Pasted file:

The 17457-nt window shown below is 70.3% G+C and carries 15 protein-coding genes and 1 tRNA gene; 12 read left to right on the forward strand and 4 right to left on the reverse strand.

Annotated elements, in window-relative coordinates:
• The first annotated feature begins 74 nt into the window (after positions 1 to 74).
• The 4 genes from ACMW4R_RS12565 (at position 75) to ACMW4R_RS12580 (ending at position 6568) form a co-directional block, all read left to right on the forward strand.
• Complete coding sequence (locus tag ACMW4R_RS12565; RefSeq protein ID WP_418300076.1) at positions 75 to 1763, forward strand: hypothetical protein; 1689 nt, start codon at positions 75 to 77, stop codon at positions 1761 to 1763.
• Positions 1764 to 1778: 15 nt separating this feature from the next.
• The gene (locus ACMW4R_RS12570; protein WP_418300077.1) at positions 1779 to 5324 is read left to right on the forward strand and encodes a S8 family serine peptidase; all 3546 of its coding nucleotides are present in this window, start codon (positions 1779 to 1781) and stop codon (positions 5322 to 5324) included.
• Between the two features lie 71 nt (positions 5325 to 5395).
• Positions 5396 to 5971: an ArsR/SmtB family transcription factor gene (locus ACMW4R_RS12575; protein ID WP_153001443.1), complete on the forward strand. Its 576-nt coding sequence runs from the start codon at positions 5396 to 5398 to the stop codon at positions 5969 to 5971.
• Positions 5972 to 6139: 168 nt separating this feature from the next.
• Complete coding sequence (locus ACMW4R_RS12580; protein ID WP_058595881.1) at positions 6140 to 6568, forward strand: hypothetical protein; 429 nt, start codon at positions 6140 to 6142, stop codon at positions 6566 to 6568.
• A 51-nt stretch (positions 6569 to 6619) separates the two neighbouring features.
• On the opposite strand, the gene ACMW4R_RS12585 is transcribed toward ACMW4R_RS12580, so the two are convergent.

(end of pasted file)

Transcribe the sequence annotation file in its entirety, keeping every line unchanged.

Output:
The 17457-nt window shown below is 70.3% G+C and carries 15 protein-coding genes and 1 tRNA gene; 12 read left to right on the forward strand and 4 right to left on the reverse strand.

Annotated elements, in window-relative coordinates:
• The first annotated feature begins 74 nt into the window (after positions 1 to 74).
• The 4 genes from ACMW4R_RS12565 (at position 75) to ACMW4R_RS12580 (ending at position 6568) form a co-directional block, all read left to right on the forward strand.
• Complete coding sequence (locus tag ACMW4R_RS12565; RefSeq protein ID WP_418300076.1) at positions 75 to 1763, forward strand: hypothetical protein; 1689 nt, start codon at positions 75 to 77, stop codon at positions 1761 to 1763.
• Positions 1764 to 1778: 15 nt separating this feature from the next.
• The gene (locus ACMW4R_RS12570; protein WP_418300077.1) at positions 1779 to 5324 is read left to right on the forward strand and encodes a S8 family serine peptidase; all 3546 of its coding nucleotides are present in this window, start codon (positions 1779 to 1781) and stop codon (positions 5322 to 5324) included.
• Between the two features lie 71 nt (positions 5325 to 5395).
• Positions 5396 to 5971: an ArsR/SmtB family transcription factor gene (locus ACMW4R_RS12575; protein ID WP_153001443.1), complete on the forward strand. Its 576-nt coding sequence runs from the start codon at positions 5396 to 5398 to the stop codon at positions 5969 to 5971.
• Positions 5972 to 6139: 168 nt separating this feature from the next.
• Complete coding sequence (locus ACMW4R_RS12580; protein ID WP_058595881.1) at positions 6140 to 6568, forward strand: hypothetical protein; 429 nt, start codon at positions 6140 to 6142, stop codon at positions 6566 to 6568.
• A 51-nt stretch (positions 6569 to 6619) separates the two neighbouring features.
• On the opposite strand, the gene ACMW4R_RS12585 is transcribed toward ACMW4R_RS12580, so the two are convergent.